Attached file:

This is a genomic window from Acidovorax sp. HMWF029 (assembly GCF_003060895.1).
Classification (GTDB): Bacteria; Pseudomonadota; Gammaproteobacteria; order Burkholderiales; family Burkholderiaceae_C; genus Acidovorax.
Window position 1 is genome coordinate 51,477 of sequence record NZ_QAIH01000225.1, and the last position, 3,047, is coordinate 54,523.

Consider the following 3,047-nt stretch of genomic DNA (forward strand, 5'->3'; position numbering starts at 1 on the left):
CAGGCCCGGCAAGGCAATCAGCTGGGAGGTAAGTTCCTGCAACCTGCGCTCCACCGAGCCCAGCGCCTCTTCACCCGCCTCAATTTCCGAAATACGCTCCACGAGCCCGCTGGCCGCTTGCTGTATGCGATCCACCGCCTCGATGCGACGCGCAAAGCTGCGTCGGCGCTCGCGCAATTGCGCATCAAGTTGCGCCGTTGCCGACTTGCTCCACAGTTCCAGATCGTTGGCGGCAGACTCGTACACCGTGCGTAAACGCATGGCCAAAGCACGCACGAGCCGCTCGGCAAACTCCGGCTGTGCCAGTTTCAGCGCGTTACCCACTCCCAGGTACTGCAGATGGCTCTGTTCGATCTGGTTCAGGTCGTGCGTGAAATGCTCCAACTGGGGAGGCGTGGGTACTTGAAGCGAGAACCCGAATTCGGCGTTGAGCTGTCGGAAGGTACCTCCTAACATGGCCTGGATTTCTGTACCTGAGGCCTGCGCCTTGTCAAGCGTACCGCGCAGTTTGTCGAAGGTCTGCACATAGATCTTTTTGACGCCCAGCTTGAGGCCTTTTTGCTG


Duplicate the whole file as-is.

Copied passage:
This is a genomic window from Acidovorax sp. HMWF029 (assembly GCF_003060895.1).
Classification (GTDB): Bacteria; Pseudomonadota; Gammaproteobacteria; order Burkholderiales; family Burkholderiaceae_C; genus Acidovorax.
Window position 1 is genome coordinate 51,477 of sequence record NZ_QAIH01000225.1, and the last position, 3,047, is coordinate 54,523.

Consider the following 3,047-nt stretch of genomic DNA (forward strand, 5'->3'; position numbering starts at 1 on the left):
CAGGCCCGGCAAGGCAATCAGCTGGGAGGTAAGTTCCTGCAACCTGCGCTCCACCGAGCCCAGCGCCTCTTCACCCGCCTCAATTTCCGAAATACGCTCCACGAGCCCGCTGGCCGCTTGCTGTATGCGATCCACCGCCTCGATGCGACGCGCAAAGCTGCGTCGGCGCTCGCGCAATTGCGCATCAAGTTGCGCCGTTGCCGACTTGCTCCACAGTTCCAGATCGTTGGCGGCAGACTCGTACACCGTGCGTAAACGCATGGCCAAAGCACGCACGAGCCGCTCGGCAAACTCCGGCTGTGCCAGTTTCAGCGCGTTACCCACTCCCAGGTACTGCAGATGGCTCTGTTCGATCTGGTTCAGGTCGTGCGTGAAATGCTCCAACTGGGGAGGCGTGGGTACTTGAAGCGAGAACCCGAATTCGGCGTTGAGCTGTCGGAAGGTACCTCCTAACATGGCCTGGATTTCTGTACCTGAGGCCTGCGCCTTGTCAAGCGTACCGCGCAGTTTGTCGAAGGTCTGCACATAGATCTTTTTGACGCCCAGCTTGAGGCCTTTTTGCTG